One of the greatest things about beer is its versatility. Whether you’re cooking with it or drinking it, Fenn notes there’s a style to go with anything, including hot dogs, hamburgers, and baseball.

      “There are hundreds and hundreds of different versions of beers and ales,” Fenn says. “In many cultures beer is the standard drink instead of wine. If you’re in a British bar you’ll often have a sausage and pint, or a pickled egg and a pint—if you like pickled eggs. I can’t imagine having those things with a wine.”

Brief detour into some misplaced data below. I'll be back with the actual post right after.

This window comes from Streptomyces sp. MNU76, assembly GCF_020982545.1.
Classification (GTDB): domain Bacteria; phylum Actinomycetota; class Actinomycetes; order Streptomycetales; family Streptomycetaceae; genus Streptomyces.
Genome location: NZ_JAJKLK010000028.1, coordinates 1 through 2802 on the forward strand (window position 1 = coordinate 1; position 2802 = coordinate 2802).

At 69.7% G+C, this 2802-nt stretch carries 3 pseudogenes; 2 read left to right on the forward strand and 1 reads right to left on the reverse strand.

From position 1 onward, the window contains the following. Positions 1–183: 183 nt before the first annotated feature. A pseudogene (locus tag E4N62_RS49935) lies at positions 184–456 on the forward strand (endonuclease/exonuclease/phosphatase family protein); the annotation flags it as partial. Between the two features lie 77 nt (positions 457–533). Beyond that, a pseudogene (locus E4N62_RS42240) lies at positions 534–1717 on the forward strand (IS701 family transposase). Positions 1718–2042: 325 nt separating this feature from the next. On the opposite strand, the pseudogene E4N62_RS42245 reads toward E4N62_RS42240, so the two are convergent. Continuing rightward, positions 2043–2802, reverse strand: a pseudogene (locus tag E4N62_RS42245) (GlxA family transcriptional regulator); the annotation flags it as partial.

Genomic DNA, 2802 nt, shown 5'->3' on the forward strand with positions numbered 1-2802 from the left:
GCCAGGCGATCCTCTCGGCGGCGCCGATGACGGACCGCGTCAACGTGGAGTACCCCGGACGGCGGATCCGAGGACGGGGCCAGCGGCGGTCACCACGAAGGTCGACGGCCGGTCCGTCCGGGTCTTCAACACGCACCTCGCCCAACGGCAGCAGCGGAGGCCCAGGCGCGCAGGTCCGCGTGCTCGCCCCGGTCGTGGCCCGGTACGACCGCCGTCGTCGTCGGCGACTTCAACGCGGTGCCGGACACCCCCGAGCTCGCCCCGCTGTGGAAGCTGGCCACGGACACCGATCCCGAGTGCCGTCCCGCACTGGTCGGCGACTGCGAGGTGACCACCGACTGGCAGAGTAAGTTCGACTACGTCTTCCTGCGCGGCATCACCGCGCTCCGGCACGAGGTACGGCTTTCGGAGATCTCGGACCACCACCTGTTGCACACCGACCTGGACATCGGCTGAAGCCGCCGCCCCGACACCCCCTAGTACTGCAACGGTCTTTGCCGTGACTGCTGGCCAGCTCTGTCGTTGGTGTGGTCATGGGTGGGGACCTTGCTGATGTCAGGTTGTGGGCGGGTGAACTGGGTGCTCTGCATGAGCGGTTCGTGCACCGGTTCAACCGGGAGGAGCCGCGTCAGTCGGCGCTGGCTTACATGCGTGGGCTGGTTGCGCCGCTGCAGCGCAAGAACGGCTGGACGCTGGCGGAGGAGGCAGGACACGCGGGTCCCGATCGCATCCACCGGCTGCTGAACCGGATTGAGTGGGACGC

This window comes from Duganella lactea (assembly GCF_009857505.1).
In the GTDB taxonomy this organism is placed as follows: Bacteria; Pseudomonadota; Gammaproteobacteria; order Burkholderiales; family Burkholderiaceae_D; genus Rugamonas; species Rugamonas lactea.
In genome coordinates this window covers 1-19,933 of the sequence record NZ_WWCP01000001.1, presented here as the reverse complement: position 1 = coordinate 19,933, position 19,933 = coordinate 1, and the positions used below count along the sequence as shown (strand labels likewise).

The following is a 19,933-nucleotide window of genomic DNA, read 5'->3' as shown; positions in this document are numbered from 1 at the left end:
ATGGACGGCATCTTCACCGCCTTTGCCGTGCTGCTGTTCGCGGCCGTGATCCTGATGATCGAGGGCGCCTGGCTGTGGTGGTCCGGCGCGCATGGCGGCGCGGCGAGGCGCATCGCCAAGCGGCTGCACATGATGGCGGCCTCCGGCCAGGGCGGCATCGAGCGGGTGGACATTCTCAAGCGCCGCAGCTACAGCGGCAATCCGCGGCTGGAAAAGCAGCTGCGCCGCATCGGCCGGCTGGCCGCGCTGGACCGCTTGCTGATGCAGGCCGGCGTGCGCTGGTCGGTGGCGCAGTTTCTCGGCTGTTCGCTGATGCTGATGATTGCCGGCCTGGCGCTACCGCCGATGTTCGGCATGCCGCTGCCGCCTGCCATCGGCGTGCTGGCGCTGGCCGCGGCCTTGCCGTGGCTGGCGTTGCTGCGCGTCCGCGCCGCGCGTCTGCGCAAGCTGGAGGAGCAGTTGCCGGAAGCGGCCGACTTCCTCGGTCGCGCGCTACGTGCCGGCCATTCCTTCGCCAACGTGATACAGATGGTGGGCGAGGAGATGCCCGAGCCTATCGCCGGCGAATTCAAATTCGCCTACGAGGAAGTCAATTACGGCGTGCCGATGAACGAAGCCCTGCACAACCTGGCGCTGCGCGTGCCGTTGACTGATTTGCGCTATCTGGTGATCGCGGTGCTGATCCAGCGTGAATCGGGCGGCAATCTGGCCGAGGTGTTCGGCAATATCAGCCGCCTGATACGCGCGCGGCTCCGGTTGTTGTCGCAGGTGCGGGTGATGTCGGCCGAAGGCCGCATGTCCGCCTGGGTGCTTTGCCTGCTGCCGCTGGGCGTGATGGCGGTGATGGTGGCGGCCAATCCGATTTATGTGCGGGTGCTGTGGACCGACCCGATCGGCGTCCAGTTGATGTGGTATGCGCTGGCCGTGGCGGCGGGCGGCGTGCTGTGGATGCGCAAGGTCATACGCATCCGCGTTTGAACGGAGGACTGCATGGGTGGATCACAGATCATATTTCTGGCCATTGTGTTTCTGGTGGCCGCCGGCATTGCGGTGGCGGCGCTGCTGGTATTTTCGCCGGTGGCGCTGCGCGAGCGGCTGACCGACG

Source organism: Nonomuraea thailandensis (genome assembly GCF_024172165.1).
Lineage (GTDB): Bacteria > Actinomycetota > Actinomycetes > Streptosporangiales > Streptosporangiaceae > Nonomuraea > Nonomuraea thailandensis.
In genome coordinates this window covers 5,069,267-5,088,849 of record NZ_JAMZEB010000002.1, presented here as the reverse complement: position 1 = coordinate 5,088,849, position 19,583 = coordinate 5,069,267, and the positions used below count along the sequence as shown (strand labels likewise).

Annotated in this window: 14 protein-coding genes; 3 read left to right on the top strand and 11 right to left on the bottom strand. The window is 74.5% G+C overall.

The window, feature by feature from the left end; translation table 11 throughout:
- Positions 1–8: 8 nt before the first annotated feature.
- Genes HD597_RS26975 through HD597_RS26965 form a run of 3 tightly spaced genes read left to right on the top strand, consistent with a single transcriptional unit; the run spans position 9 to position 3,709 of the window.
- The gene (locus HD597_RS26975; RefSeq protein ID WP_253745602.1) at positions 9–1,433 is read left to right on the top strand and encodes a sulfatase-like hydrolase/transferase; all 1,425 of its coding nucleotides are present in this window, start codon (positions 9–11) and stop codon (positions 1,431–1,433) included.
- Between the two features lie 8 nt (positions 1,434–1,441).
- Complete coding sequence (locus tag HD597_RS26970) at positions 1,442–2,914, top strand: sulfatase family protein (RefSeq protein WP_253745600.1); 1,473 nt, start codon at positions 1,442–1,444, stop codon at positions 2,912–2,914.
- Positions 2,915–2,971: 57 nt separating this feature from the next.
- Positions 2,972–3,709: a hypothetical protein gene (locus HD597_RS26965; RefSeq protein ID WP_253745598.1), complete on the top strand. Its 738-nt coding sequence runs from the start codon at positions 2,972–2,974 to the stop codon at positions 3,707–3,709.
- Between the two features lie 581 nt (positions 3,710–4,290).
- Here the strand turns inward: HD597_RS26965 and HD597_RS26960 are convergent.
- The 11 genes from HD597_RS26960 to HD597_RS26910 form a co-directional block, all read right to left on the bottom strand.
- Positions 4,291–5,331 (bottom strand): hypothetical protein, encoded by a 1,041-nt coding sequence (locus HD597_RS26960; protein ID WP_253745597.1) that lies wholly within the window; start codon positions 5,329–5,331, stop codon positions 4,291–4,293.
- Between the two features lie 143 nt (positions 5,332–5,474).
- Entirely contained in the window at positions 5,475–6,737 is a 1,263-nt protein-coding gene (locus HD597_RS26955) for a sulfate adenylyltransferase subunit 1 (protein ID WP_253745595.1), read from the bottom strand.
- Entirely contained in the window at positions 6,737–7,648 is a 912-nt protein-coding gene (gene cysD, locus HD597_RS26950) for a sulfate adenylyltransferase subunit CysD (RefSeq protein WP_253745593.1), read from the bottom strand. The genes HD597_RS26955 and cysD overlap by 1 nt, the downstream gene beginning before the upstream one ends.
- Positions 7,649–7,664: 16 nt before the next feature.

Recipe for Howe Sound Brewing’s infused mussels

      2 lbs fresh mussels
      3 tbsp butter
      1/2 cup finely diced onions
      2 tbsp minced garlic
      3 tbsp finely chopped parsley
      3 large tomatoes, coarsely chopped
      371 mL, or 1 can, of HSB Garibaldi pale ale
      1/2 cup cream

      Heat a skillet and add the butter, onions. and garlic. Cook until soft. Add tomatoes, and bring to a simmer. Add 371 mL of Howe Sound Brewing Garibaldi Honey Pale Ale and bring back to a simmer. Add the mussels, cover and cook until the shells just open. Remove the mussels from the pan and set aside to keep warm. Reduce the remaining sauce slightly and add the cream. Remove from the heat, and stir in parsley. Pour the sauce over the mussels. Serve immediately with a pint of HSB Garibaldi and warm baguette or beer bread.